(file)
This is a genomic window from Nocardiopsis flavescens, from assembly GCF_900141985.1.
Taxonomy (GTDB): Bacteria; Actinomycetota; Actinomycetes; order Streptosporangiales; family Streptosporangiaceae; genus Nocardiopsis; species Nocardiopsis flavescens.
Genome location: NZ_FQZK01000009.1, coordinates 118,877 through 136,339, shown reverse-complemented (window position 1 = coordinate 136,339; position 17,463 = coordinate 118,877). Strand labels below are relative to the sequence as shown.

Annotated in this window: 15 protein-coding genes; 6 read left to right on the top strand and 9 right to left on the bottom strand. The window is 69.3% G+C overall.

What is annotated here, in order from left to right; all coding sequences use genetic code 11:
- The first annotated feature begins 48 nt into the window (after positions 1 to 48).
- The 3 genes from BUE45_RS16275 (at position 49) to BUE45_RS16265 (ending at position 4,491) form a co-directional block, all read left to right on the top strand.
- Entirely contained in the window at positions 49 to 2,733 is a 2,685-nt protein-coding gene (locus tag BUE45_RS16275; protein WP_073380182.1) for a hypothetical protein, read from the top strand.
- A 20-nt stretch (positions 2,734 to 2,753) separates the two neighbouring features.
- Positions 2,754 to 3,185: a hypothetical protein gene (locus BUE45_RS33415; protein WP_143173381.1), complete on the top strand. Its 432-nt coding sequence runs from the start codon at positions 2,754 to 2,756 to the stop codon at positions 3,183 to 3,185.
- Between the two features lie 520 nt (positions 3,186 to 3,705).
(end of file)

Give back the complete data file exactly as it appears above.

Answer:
This is a genomic window from Nocardiopsis flavescens, from assembly GCF_900141985.1.
Taxonomy (GTDB): Bacteria; Actinomycetota; Actinomycetes; order Streptosporangiales; family Streptosporangiaceae; genus Nocardiopsis; species Nocardiopsis flavescens.
Genome location: NZ_FQZK01000009.1, coordinates 118,877 through 136,339, shown reverse-complemented (window position 1 = coordinate 136,339; position 17,463 = coordinate 118,877). Strand labels below are relative to the sequence as shown.

Annotated in this window: 15 protein-coding genes; 6 read left to right on the top strand and 9 right to left on the bottom strand. The window is 69.3% G+C overall.

What is annotated here, in order from left to right; all coding sequences use genetic code 11:
- The first annotated feature begins 48 nt into the window (after positions 1 to 48).
- The 3 genes from BUE45_RS16275 (at position 49) to BUE45_RS16265 (ending at position 4,491) form a co-directional block, all read left to right on the top strand.
- Entirely contained in the window at positions 49 to 2,733 is a 2,685-nt protein-coding gene (locus tag BUE45_RS16275; protein WP_073380182.1) for a hypothetical protein, read from the top strand.
- A 20-nt stretch (positions 2,734 to 2,753) separates the two neighbouring features.
- Positions 2,754 to 3,185: a hypothetical protein gene (locus BUE45_RS33415; protein WP_143173381.1), complete on the top strand. Its 432-nt coding sequence runs from the start codon at positions 2,754 to 2,756 to the stop codon at positions 3,183 to 3,185.
- Between the two features lie 520 nt (positions 3,186 to 3,705).